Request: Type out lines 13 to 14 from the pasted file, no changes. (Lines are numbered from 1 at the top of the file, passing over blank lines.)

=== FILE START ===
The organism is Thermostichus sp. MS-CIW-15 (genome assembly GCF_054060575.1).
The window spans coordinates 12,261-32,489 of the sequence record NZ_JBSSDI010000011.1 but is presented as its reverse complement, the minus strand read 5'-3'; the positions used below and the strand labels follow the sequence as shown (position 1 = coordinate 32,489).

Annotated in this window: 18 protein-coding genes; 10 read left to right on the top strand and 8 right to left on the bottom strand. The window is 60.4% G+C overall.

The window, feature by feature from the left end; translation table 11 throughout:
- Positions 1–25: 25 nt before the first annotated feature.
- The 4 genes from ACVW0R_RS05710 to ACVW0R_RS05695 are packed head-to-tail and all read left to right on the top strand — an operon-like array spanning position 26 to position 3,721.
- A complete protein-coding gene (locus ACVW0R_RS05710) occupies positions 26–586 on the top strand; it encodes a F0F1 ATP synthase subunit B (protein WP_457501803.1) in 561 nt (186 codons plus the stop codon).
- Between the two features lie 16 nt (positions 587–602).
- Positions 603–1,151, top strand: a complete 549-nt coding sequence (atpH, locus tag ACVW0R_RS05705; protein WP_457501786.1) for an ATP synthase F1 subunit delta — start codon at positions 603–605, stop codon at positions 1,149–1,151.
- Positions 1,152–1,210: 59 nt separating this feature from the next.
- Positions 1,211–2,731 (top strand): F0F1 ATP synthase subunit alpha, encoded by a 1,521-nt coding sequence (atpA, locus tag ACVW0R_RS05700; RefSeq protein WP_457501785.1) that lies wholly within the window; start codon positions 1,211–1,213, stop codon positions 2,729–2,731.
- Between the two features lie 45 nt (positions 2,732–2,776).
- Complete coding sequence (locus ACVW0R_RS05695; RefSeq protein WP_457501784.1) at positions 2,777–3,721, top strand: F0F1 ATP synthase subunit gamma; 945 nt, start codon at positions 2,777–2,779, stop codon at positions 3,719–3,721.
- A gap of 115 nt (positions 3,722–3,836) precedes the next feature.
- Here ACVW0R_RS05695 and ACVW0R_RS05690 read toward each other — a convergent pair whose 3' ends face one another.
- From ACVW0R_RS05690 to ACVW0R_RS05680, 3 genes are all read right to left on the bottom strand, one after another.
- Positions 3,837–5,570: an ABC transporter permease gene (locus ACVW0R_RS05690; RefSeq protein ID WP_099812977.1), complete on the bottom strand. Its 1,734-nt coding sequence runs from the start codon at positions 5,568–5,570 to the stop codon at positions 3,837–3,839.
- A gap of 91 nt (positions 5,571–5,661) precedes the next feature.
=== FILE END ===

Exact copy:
- Complete coding sequence (locus ACVW0R_RS05695; RefSeq protein WP_457501784.1) at positions 2,777–3,721, top strand: F0F1 ATP synthase subunit gamma; 945 nt, start codon at positions 2,777–2,779, stop codon at positions 3,719–3,721.
- A gap of 115 nt (positions 3,722–3,836) precedes the next feature.